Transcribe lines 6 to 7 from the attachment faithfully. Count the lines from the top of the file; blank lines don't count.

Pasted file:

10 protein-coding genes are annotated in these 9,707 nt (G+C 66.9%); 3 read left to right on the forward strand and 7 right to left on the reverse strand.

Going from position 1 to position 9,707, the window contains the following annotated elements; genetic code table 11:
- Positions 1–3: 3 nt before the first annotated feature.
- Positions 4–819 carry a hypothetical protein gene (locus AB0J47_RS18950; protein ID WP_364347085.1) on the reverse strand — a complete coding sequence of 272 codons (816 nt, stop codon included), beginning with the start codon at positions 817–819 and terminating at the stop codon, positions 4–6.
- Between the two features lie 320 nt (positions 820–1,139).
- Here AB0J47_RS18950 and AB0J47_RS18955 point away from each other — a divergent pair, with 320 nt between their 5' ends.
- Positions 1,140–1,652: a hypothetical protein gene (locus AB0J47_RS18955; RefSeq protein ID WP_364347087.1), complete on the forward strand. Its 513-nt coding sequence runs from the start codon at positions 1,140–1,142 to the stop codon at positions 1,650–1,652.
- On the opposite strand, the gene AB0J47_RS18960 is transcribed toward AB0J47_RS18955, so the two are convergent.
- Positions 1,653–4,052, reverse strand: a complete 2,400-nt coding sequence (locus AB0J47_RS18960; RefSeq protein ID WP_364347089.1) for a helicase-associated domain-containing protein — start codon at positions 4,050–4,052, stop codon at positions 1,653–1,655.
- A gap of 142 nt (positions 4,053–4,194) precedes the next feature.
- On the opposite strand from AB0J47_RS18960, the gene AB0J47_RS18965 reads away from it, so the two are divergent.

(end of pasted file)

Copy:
- Here AB0J47_RS18950 and AB0J47_RS18955 point away from each other — a divergent pair, with 320 nt between their 5' ends.
- Positions 1,140–1,652: a hypothetical protein gene (locus AB0J47_RS18955; RefSeq protein ID WP_364347087.1), complete on the forward strand. Its 513-nt coding sequence runs from the start codon at positions 1,140–1,142 to the stop codon at positions 1,650–1,652.